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More Civil War Songs.

Captain Eugene Cornell Memorial Civil War Showcase.

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Bonnie Blue Flag.

 

1) We are a band of brothers and native to the soil
Fighting for the property we gained by honest toil
And when our rights were threatened, the cry rose near and far
Hurrah for the Bonnie Blue Flag that bears a single star!
 
CHORUS:
 
Hurrah!
Hurrah!
For Southern rights, hurrah!
Hurrah for the Bonnie Blue Flag that bears a single star.
 

2) As long as the Union was faithful to her trust
Like friends and brethren, kind were we, and just
But now, when Northern treachery attempts our rights to mar
We hoist on high the Bonnie Blue Flag that bears a single star.

 
3) And here's to brave Virginia the Old Dominion state
With the young Confederacy at length has linked her fate
Impelled by her example now other states prepare
To hoist on high the Bonnie Blue Flag that bears the single star.

 

Marching Through Georgia.

 

1) BRING THAT GOOD OL' BUGLE BOYS

We'll sing another song.

Sing it with the spirit

That will start the world along

Sing it like we use to sing it fifty thousand strong,

While we were marching through Georgia. [chorus]

_______________________________________________________

CHORUS:

Hurrah! Hurrah!

We'll join the jubilee.

Hurrah! Hurrah!

The Flag that makes us free.

While we sang this chorus from Atlanta to the sea,

While we were marching through Georgia.

_______________________________________________________

2) YES THERE WERE MANY UNION BOYS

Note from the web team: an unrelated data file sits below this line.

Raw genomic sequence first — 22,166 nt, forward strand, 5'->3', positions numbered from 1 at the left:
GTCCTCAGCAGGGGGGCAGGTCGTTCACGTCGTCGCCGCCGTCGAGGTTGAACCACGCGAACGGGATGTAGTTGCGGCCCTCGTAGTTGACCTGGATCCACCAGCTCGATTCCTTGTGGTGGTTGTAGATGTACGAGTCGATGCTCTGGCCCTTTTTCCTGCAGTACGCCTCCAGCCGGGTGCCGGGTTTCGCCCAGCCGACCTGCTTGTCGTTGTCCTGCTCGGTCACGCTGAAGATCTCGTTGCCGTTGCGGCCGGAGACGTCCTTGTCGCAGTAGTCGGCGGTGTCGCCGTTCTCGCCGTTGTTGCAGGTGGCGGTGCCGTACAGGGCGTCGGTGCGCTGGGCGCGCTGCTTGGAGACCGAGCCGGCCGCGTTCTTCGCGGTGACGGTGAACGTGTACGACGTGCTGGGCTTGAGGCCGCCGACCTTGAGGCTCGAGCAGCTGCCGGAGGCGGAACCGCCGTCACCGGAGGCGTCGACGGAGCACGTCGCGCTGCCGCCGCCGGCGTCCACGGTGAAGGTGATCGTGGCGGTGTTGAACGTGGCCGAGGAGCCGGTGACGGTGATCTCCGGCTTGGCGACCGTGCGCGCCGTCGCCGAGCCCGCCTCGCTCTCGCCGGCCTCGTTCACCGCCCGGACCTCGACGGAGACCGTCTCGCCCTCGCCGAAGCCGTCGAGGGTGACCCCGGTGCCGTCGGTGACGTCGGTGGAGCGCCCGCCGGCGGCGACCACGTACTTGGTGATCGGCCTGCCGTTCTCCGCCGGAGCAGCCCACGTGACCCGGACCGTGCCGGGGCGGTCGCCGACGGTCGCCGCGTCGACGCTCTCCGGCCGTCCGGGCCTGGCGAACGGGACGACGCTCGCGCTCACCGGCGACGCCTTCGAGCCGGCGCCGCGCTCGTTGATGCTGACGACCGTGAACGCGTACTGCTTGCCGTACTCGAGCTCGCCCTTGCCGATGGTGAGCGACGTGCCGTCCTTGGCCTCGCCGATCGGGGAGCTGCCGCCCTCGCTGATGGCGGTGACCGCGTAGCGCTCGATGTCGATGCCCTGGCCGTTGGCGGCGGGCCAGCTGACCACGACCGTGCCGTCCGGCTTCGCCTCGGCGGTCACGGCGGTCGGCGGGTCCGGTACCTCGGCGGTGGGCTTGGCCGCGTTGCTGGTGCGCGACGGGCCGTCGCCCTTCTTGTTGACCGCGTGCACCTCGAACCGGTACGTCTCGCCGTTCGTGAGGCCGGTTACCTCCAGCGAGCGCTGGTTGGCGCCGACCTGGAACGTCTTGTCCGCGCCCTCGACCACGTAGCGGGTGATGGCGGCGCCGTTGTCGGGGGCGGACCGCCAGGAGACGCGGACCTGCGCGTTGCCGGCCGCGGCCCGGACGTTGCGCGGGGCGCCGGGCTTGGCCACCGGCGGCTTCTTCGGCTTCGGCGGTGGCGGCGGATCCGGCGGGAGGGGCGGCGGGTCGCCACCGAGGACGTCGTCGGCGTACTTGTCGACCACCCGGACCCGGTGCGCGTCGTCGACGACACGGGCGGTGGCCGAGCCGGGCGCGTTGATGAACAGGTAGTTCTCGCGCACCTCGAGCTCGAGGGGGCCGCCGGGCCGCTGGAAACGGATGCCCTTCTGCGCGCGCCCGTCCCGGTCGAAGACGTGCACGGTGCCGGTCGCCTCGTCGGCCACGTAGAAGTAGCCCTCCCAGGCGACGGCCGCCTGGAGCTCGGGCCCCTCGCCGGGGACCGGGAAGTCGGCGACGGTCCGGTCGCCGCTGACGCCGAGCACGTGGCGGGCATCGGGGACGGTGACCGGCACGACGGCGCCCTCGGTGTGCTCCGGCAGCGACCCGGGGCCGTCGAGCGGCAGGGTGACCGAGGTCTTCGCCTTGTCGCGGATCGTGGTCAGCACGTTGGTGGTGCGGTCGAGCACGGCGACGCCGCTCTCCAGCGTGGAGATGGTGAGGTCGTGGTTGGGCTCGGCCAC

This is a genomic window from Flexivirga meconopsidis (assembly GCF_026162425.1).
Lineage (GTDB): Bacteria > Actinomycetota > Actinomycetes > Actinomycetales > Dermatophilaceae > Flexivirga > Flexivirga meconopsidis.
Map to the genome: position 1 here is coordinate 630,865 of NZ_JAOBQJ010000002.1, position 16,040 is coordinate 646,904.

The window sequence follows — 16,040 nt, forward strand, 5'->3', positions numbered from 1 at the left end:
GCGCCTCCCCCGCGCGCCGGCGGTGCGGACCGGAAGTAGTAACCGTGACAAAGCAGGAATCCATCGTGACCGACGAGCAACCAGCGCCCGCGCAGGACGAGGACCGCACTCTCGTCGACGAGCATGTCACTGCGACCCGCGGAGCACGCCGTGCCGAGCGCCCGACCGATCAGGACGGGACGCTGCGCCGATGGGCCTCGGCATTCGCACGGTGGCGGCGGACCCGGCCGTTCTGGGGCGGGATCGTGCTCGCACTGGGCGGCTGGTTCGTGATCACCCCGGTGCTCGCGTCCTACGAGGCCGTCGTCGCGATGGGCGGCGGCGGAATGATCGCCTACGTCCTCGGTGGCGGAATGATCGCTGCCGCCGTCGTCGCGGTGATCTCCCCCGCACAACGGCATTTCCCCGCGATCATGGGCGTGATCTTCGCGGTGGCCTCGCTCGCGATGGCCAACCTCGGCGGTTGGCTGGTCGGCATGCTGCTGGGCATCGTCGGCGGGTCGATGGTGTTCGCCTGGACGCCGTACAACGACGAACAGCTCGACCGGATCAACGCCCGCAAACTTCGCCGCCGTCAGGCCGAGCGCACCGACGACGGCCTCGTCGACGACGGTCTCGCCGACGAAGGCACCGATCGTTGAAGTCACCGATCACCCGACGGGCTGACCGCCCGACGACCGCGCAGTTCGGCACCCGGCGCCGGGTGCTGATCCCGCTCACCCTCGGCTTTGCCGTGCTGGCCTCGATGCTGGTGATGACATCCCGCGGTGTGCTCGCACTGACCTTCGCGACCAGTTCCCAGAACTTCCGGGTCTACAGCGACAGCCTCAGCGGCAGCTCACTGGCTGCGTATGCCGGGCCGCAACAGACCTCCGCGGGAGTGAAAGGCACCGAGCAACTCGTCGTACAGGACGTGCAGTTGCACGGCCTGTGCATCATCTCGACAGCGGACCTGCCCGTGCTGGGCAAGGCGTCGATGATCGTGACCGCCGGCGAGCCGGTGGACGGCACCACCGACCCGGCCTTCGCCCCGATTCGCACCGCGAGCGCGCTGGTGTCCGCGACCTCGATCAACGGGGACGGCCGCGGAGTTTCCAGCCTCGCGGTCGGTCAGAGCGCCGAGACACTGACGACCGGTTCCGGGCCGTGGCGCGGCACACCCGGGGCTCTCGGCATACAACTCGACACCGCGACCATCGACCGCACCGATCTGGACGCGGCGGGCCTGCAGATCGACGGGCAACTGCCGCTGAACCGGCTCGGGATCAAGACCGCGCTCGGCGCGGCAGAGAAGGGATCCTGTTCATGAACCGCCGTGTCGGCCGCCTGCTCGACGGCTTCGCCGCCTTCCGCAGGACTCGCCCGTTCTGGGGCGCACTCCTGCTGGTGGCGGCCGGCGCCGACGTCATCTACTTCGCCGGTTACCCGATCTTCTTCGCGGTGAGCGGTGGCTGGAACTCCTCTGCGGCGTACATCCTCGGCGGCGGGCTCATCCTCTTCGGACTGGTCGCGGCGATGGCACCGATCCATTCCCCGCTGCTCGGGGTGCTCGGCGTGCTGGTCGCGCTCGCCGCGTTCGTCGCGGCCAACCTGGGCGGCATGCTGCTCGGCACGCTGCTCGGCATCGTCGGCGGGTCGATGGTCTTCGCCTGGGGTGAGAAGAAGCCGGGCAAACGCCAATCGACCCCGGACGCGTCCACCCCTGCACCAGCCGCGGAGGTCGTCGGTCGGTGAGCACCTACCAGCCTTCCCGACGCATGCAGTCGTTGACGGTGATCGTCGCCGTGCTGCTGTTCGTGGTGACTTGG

Who shed some joyful tears,

Whenever they saw that honored flag

They hadn't seen in years.

Hardly could they be restrained from loud and joyful tears,

While we were marching through Georgia. [chorus]

_____________________________

 

 

When Johnny Comes Marching Home.

 

1) When Johnny comes marching home again,
Hurrah! Hurrah!
We'll give him a hearty welcome then,
Hurrah! Hurrah!
The men will cheer, the boys will shout,
The ladies they will all turn out,
And we'll all feel gay
When Johnny comes marching home.

2) The old church bells will peal with joy,
Hurrah! Hurrah!
To welcome home our darling boy,
Hurrah! Hurrah!
The village lads and lassies say
With roses they will strew the way,
And we'll all feel gay
When Johnny comes marching home.

3) Get ready for the Jubilee,
Hurrah! Hurrah!
We'll give the hero three times three,
Hurrah! Hurrah!
The laurel wreath is ready now
To place upon his loyal brow,
And we'll all feel gay
When Johnny comes marching home.

TAPS.

Day is done,

Gone the sun,

From the lake, from the hills, from the sky.

All is well,

Safely rest,

God is nigh.

____*____

ORIGIN OF "TAPS."
 
   What is the origin of the Millitary Bugle Call, "Taps," being played at U.S. Millitary Funerals? This is one popular story:
 
    Union Army Captain Robert Ellicombe came upon a wounded soldier in the field near Harris Landing in Virginia in 1862. He brought the soldier back to his unit for medical attention. When he got back to his Army Camp, he found out that the soldier was a Confederate  Soldier, and he was already dead. As Captain Ellicombe lit a lantern, he saw that the dead Confederate Soldier was his own son.
 
      The next day, Captain Ellicombe's request for a full Millitary Buriel and Army Band was denied because of his son's enemy status, but since the dead soldier was The Captains's Son, he was granted the use of one musician at the funeral. Captain Ellicombe chose a buglar to play a piece of music his dead son wrote, which was found in his son's pocket (his son was a music student somewhere in The South).
 
This was one story about the first playing of "Taps" at a Millitary Funeral. However, this is just a popular urban legend.
 
The Bugle Call, "Taps" was originally composed at at Harrison's Landing, Virginia in 1862; by Brigadier General Daniel Butterfield. Taps replaced the French Bugle call  "Tatoo," and  was first played by General Butterfield's Buglar, Oliver W. Norton. This Bugle Call was soon embraced by both Union and Confederate Troops. Later,  lyrics were given to the Bugle Call (posted above). Taps has been played at U.S. Millitary Funerals ever since the American Civil War.
 

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